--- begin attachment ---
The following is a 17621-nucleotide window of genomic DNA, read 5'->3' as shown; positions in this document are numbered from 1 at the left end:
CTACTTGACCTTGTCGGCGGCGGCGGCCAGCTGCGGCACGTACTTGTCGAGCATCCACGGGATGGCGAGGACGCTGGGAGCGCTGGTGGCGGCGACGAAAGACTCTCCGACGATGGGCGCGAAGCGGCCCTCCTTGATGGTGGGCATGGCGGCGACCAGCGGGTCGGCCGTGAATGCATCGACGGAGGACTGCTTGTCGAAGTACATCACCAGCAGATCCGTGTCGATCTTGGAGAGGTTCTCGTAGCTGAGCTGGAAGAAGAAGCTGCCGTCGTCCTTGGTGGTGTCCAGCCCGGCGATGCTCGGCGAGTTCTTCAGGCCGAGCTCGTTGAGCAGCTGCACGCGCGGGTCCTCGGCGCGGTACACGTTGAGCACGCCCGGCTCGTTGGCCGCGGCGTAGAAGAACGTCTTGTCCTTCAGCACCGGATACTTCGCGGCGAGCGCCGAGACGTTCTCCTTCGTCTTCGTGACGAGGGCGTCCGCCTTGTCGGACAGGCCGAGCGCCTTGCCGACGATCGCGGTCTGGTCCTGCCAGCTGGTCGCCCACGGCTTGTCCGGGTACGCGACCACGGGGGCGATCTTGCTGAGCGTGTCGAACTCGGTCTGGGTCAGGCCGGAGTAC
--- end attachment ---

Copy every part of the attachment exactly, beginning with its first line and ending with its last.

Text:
The following is a 17621-nucleotide window of genomic DNA, read 5'->3' as shown; positions in this document are numbered from 1 at the left end:
CTACTTGACCTTGTCGGCGGCGGCGGCCAGCTGCGGCACGTACTTGTCGAGCATCCACGGGATGGCGAGGACGCTGGGAGCGCTGGTGGCGGCGACGAAAGACTCTCCGACGATGGGCGCGAAGCGGCCCTCCTTGATGGTGGGCATGGCGGCGACCAGCGGGTCGGCCGTGAATGCATCGACGGAGGACTGCTTGTCGAAGTACATCACCAGCAGATCCGTGTCGATCTTGGAGAGGTTCTCGTAGCTGAGCTGGAAGAAGAAGCTGCCGTCGTCCTTGGTGGTGTCCAGCCCGGCGATGCTCGGCGAGTTCTTCAGGCCGAGCTCGTTGAGCAGCTGCACGCGCGGGTCCTCGGCGCGGTACACGTTGAGCACGCCCGGCTCGTTGGCCGCGGCGTAGAAGAACGTCTTGTCCTTCAGCACCGGATACTTCGCGGCGAGCGCCGAGACGTTCTCCTTCGTCTTCGTGACGAGGGCGTCCGCCTTGTCGGACAGGCCGAGCGCCTTGCCGACGATCGCGGTCTGGTCCTGCCAGCTGGTCGCCCACGGCTTGTCCGGGTACGCGACCACGGGGGCGATCTTGCTGAGCGTGTCGAACTCGGTCTGGGTCAGGCCGGAGTAC